Torrance Coste: Conservation shouldn’t be scapegoat for forest industry woes
It’s time for the environmental movement to demand war-time-level investment in economic transition for forest communities.
With the possibility of some old-growth conservation in B.C., a familiar chorus is decrying any intended protection of endangered forests as an attack on jobs.
The loss of forest industry jobs is real. However, conservation isn’t driving it, and the scapegoating of environmentalism needs to stop.
The forest industry is in a bad way; no one argues this. Over the last two decades, dozens of mills have closed, contractors have gone under and the industry has lost tens of thousands of jobs. But, simultaneously, logging in at-risk old-growth has continued unabated. The tough times for fallers and millworkers have not come in exchange for the safety of southern mountain caribou, spotted owls and other old-growth-dependent species staring down the barrel of extinction.
What’s behind the job loss then?
Well, tens of thousands of hectares of forest in the B.C. Interior has been impacted by the pine beetle epidemic and worsening wildfires. The three worst fire seasons on record have all occurred since 2017.
But like all industries, the forest sector has also been mechanized and globalized. Logging operations that used to require teams of workers can now be done by one or two skilled people and sophisticated modern equipment. Mills and manufacturing sites, where most forest industry jobs are, have been either increasingly computerized or moved from places like Tahsis and Mackenzie to South Carolina and Louisiana. In heavy industry, efficiency reigns supreme, and forestry is no exception.
The problem arises when chasing that efficiency includes reducing overhead, including person-hours. Forestry in B.C. has become exceptionally good at this. According to Statistics Canada, only Alberta creates fewer jobs per cubic metre of timber cut than B.C. The same data shows logging levels and forest sector employment have now decoupled after years of being linked. The rate of logging rises and falls, but the number of jobs only falls.
Again, these trends aren’t playing out against a backdrop of conservation. The amount of protected forest in B.C. hasn’t risen dramatically over the same period, and the province lags far behind other jurisdictions in terms of conservation.
Yet the jobs-versus-environment, loggers-vs.-tree-huggers tropes remain rock solid. These binaries aren’t new, nor are they organic.
The environmental movement has historically failed to align our positions with working-class solidarity. This failure has created the false impression that you can care about either wild creatures and giant trees or rural family-supporting jobs, not both. Logging industry leaders have contributed to this, too, insisting that setting aside endangered forests will undoubtedly create hardship.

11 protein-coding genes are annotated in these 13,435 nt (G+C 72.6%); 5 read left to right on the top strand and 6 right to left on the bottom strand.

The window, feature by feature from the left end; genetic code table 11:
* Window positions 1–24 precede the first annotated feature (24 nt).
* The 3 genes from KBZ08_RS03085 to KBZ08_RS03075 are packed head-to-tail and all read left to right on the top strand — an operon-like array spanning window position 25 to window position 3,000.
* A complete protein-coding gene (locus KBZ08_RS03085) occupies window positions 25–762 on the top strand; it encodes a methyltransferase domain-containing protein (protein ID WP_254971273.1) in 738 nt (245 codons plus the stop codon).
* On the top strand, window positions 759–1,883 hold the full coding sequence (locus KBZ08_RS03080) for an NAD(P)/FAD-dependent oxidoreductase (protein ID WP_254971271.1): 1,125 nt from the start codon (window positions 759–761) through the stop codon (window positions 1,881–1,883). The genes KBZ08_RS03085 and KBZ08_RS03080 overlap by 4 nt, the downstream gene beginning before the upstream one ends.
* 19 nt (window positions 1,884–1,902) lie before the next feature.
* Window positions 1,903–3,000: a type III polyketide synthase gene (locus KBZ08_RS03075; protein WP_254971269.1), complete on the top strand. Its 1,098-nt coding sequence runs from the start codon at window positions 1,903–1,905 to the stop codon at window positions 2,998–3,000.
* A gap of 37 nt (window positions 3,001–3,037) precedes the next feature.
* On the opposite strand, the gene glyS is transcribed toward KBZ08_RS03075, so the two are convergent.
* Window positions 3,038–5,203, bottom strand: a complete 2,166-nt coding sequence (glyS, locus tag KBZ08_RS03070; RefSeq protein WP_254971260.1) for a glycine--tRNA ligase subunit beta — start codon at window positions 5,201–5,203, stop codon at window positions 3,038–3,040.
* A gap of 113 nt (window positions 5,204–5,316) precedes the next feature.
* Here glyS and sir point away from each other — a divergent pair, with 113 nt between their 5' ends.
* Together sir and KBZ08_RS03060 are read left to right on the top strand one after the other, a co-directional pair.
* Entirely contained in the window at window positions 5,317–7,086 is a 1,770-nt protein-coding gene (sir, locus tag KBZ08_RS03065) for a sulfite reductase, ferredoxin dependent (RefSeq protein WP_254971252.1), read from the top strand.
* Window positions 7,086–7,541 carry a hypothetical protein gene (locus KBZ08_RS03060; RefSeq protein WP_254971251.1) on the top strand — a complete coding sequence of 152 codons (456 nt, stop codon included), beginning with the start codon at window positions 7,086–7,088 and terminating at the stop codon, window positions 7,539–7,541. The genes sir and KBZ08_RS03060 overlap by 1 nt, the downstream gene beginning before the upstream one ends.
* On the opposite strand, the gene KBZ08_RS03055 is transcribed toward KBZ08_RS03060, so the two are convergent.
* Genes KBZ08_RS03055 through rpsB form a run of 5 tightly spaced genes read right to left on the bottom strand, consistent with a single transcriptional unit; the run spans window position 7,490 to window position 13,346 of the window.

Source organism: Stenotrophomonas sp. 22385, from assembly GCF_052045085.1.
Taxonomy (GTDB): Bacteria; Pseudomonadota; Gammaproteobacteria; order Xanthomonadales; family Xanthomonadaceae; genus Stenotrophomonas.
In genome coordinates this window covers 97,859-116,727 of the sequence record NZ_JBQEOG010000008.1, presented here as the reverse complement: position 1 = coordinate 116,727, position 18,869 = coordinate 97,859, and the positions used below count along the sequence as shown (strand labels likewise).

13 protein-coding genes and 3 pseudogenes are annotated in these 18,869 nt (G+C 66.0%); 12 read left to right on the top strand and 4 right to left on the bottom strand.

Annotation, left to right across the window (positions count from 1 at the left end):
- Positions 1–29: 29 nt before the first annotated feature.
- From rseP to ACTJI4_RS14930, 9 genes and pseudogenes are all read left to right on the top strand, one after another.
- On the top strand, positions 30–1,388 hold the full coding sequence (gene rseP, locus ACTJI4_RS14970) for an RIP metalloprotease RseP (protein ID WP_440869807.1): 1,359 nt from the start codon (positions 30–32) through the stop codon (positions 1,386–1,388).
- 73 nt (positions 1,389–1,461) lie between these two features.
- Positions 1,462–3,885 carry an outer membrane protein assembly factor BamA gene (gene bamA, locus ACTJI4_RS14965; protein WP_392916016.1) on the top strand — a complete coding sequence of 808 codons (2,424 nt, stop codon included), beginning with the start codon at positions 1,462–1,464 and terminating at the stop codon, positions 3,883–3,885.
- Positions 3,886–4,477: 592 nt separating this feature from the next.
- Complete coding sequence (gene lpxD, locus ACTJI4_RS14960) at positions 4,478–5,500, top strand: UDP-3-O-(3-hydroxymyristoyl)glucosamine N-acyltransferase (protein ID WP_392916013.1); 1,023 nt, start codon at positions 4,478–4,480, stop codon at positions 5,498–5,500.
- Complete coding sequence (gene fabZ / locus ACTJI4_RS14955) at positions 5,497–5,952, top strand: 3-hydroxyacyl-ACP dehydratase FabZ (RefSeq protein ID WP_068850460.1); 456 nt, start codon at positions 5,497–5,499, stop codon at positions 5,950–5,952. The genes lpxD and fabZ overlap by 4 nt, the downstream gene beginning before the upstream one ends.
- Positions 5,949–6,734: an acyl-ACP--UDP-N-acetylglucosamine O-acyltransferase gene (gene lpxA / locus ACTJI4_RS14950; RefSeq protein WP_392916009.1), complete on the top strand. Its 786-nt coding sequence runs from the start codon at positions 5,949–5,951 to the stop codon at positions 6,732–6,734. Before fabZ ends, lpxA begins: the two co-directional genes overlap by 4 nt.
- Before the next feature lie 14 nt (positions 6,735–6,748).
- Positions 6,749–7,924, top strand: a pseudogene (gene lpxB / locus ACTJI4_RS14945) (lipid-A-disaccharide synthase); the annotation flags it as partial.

These messages have an impact. Hostility between folks working in logging and those involved in campaigns to protect forests is rising. The two sides are taught to see each other as brutes who don’t care about nature or as naive, out-of-touch urbanites. In my experience, neither stereotype is remotely accurate.
As with most problems, this division disproportionately impacts Indigenous communities. Within the Nations increasingly in the centre of this conflict, disagreement about the right path forward doesn’t just divide communities but families and even households. Centuries of dispossession of land compounds these broader challenges in ways most of us probably can’t imagine. For so many reasons, solutions must be centred on returning land to Indigenous Peoples.
The pain felt by those worried about their future in the forest industry and those who want old-growth protected is caused by the same problem. We’ve cut down too many trees, too quickly, in too many places, for too long — a century of industrial logging has caught up with us.
It’s time for the environmental movement to demand war-time-level investment in economic transition for forest communities. We must insist plans to leave ancient trees standing include a path toward other opportunities for workers.
The forest industry needs to accept the findings of the Old-Growth Strategic Review panel and their ramifications. The panel didn’t recommend deferral of logging in at-risk forests for fun. They did it because irreversible biodiversity loss is likely if we don’t. Old-growth forests can’t be replaced, and one day soon, we’ll only be cutting down trees that were planted by people.
Continuing to cut down ones that weren’t planted by people for a little longer isn’t worth the sacrifice. The paradigm has to shift.
Torrance Coste is national campaign director for the Wilderness Committee.